2. Digital breakout activity
This digital breakout activity by The Literary Maven can be used to introduce or review The Odyssey.
To complete the game, students need to interact with media such as Google slides presentations, videos, and a tour of Odysseus’s journey home. While doing that students find codes to unlock a series of locks.
Topics covered include
- invocation of muse
- in media res
- epic similes
- dactylic hexameter
- stock epithets
- epic heroes
3. Digital escape room review
Another digital escape room activity for The Odyssey is this one by English Bulldog. The entire game is digital and no prep.
In the activity, students work in small groups to solve puzzles to escape the room. The game includes a self-checking Google Form and students get a congratulations message once they complete the game, so you know who has finished.
Also included is a teacher guide with visuals and hints so you can coach students who are finding the game difficult.
Taking approximately forty minutes, the game covers the following topics
- Gods and goddesses in The Odyssey – Athena, Poseidon, Zeus, Aeolus, Hermes, Circe, Calypso, and Helios
- Characteristics of an epic hero (as opposed to a tragic hero)
- Review of plot events and characters
- Literary terms such as – tone, Homeric simile, epic, alliteration, dramatic irony, foreshadowing, epithet
4. Theme park end of unit project
Another of The Odyssey teaching resources on our list is this theme park project by Exceptional ELA.
To complete the project, students work in groups to create and market a theme park using the events and characters from The Odyssey. The project can be created on paper, digitally, or a combination of both.
To complete the project, students must create a theme park map, brochure, and pitch presentation.
5. Final exam with answer key
Finally, this exam with the answer key by Love and Let Lit is a great end-of-unit activity for The Odyssey to assess student learning. It can be used on paper or on Google Forms.
The exam covers the following topics/skills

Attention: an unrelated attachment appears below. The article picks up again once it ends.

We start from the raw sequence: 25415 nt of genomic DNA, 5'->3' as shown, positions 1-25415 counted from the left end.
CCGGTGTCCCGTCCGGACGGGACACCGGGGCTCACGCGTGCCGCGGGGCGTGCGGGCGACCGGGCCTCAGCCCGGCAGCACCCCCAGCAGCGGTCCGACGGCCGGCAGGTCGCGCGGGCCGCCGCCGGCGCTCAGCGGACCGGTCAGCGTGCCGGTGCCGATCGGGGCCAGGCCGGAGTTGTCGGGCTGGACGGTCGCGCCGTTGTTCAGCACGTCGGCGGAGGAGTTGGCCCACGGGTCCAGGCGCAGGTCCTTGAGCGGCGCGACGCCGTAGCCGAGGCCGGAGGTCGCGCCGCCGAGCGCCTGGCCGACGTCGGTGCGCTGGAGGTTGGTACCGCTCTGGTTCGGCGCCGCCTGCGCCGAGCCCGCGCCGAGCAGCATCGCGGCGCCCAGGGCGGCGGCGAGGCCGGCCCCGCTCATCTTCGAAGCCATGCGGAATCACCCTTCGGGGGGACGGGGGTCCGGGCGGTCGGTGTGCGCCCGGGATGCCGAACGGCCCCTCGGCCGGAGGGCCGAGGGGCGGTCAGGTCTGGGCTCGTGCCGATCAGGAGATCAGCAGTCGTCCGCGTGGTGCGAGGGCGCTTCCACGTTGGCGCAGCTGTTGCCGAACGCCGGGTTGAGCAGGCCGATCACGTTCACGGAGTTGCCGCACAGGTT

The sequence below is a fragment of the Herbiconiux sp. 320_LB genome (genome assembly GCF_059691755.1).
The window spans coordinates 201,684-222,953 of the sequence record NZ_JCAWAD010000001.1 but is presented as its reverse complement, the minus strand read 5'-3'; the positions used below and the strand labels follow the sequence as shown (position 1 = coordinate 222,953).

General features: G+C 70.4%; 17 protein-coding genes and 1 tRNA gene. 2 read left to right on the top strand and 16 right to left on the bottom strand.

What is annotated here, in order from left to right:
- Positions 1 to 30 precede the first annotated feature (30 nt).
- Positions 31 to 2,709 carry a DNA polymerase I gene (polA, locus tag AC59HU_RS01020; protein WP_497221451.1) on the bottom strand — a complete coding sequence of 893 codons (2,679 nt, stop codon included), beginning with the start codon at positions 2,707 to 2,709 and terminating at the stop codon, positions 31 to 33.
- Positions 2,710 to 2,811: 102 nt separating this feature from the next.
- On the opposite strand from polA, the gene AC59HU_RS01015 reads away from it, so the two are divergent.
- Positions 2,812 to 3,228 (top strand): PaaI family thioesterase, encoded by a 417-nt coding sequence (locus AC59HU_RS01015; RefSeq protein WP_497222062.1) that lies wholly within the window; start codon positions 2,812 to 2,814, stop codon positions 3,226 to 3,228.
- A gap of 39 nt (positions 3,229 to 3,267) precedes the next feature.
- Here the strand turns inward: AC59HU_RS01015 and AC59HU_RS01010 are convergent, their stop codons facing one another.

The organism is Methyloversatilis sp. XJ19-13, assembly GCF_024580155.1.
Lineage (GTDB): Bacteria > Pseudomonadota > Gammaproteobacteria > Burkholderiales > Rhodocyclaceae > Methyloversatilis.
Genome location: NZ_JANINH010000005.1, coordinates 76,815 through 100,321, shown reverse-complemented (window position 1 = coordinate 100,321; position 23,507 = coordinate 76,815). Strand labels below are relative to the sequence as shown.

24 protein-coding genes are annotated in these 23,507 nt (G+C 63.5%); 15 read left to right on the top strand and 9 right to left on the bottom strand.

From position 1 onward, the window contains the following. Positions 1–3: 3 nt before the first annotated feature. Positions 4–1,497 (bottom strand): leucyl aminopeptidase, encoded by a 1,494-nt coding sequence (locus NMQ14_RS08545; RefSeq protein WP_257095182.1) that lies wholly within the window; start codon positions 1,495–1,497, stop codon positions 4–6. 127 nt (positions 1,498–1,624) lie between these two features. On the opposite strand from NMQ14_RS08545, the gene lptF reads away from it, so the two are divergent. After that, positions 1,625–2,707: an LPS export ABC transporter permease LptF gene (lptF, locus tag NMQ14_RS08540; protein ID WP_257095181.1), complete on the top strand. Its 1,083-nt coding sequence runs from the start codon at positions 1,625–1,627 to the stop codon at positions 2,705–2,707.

- match 15 important characters to descriptions
- demonstrate background knowledge with 10 fill in the blank questions
- answer 21 multiple choice questions that cover the entire novel
- complete one short essay question
The exam is editable, so you can tweak the exam to suit what you specifically have covered in class, to change the spelling, or to suit different abilities. There is also an answer key provided so you can mark quickly if you are using a paper-based exam.
Whole unit activities for teaching The Odyssey
The final two activities for teaching The Odyssey are actually full-unit bundles of activities for teaching Homer’s epic poem.
We know teachers are always short on time, so if you don’t want individual activities to round out a unit, these full-unit bundles might be exactly what you need.
1. Unit plan bundle and literature guide by Love and Let Lit
The first of our full-unit bundle of activities for teaching The Odyssey is this 4.5-week unit plan and literature guide by Love and Let Lit.
Some of the activities for teaching The Odyssey that are included in this bundle have been mentioned above. So if you think you would use a few of the activities, this bundle may be a better deal for you.
Included in the bundle are lesson plans and activities for the epic poem. It can also be used in print or digital versions using Google slides and forms.
The activities for teaching The Odyssey include
- 22 detailed lesson plans and unit calendar
- alignment with common core standards
- judgement of Paris background activity and task cards
- reading guides and analysis for all 24 books in The Odyssey
- 20 entry tasks/bell ringers
- map activity
- introduction activity including background information and storyboard
- Socratic seminar discussion activity
- task card activity pack
- final exam with answer key
- discussion activity
- character activity
2. Home classics literature unit by S J Brull
This bundle of activities is a The Odyssey teaching unit that also includes activities for teaching The Illiad. So if you are required to teach both, this bundle may be a better fit for you.
The unit plans include
- The Odyssey teaching guide and The Illiad teaching guide
- anticipation guides and reflections for both texts, which includes quotes that relate to the texts’ themes
- quote analysis and reading quizzes
- text and film essays
- character review project
- after reading discussion using the Socratic method
- author profile and social media
- theme and quote posters
Want more activities for teaching literature?
If you teach literature and want more activities, you might be interested in the following blog posts
- 12 excellent teaching resources for Macbeth – make Macbeth easy
- Teaching Lord of the Flies: 12 awesome activities & wonderful worksheets
- 13 easy, engaging lessons for Romeo and Juliet
- Worried about teaching Shakespeare? How to make it fun + easy
- Teaching Oedipus Rex: 14 fun and engaging activities
- 5 awesome free resources to teach Shakespeare
- Teaching Pride and Prejudice: 10 easy resources
- Fun, engaging, and easy Shakespearean insults lesson you have to try